Herman Beavers, Salamishah Tillet, and Kathy Lou Schultz joined PoemTalk producer and host Al Filreis to talk about Claude McKay’s widely anthologized sonnet, “If We Must Die” (1919). Its content advocates counterviolence in response to racist violence; its form is the exquisitely constrained Shakespearean sonnet, aligned with English poetic mastery. Does pushing through this formal constraint bring McKay’s speaker toward freedom or fatedness? Does the sonnet as a formal choice befit a cultural inside or an outside?
In Distant Reading, Peter Middleton describes reading a poem as though it has a “long biography.” This approach involves “mining what is available of the aggregative textual archive that composes the textual memory of the poem, its showing in magazines, performance, anthologies, its construal in reviews and commentaries and other treatments” (23).
It has always been assumed that Claude McKay's sonnet, "If We Must Die" - a poem calling for counter-violence as a response to racist hatred in the context of the 1919 race riots in U.S. cities - was later recited by Winston Churchill on the BBC (and/or in a speech before the House of Commons) as a World War II-era rallying cry for Britons. McKay himself later said (in the late 40s, by which time his political views had changed) that he felt the poem to be universal - and was not about race. If indeed Churchill recited it and it could be used--presumably with pride and affirmation from its author--to rally the British against the Germans, then its historical, national/ethnic specificity would be in question.
If we must die, let it not be like hogs Hunted and penned in an inglorious spot, While round us bark the mad and hungry dogs, Making their mock at our accursed lot. If we must die, O let us nobly die, So that our precious blood may not be shed In vain; then even the monsters we defy Shall be constrained to honor us though dead! O kinsmen we must meet the common foe! Though far outnumbered let us show us brave, And for their thousand blows deal one deathblow! What though before us lies the open grave? Like men we'll face the murderous, cowardly pack, Pressed to the wall, dying, but fighting back!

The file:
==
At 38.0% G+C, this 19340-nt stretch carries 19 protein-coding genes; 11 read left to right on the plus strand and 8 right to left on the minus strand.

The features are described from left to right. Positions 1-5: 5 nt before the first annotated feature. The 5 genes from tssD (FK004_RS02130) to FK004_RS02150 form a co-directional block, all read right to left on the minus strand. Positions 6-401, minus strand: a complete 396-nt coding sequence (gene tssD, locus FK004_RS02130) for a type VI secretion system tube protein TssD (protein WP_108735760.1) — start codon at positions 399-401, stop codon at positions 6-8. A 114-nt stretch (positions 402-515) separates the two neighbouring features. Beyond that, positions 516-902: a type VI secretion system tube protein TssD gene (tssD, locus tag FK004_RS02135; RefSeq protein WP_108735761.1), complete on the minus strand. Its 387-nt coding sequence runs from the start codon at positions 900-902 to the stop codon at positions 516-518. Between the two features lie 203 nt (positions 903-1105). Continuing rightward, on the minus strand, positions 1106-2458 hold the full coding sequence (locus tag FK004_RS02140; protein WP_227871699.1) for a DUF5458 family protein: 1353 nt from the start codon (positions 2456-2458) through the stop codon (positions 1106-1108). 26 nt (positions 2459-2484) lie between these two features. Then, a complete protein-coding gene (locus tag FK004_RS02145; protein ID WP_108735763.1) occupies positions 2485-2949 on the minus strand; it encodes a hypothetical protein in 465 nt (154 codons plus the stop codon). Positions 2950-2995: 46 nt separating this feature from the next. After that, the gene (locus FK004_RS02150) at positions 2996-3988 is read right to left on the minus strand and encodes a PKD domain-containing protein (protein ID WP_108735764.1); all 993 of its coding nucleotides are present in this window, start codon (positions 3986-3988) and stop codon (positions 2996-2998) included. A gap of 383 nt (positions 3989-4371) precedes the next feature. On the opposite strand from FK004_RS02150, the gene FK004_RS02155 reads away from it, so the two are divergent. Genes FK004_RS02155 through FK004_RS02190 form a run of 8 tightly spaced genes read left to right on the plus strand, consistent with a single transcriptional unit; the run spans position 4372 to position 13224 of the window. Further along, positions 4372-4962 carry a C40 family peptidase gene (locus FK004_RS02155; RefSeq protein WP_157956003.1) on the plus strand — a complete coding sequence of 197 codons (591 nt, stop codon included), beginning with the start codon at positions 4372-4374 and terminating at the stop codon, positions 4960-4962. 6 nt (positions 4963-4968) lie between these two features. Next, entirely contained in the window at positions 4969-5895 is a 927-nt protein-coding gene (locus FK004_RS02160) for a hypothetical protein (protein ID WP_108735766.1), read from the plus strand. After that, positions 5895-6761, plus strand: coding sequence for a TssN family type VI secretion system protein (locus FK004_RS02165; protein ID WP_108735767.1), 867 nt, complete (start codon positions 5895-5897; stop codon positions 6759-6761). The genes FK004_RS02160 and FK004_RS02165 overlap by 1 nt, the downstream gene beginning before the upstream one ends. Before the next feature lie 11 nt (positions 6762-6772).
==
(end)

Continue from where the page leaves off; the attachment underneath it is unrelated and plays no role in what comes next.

The Shakespearean sonnet--a strategic choice of form by McKay--would seem to endorse the notion of Churchill's use of the poem. After all, he chose on other occasions to buck up beset Britain by reminding them of their bard who believed in the green isle as sceptered in noblest, complexest high forms. Defense by poetic rhetoric.
I've for some time tried to find the recording of the speech in which Churchill quotes McKay's poem. No luck. I tried again recently, with some help from Emily Harnett. No luck still. We did find a footnote in a book by David Caplan that seems to conclude that Churchill's use of the poem is a myth. Here is a PDF copy of Caplan's note.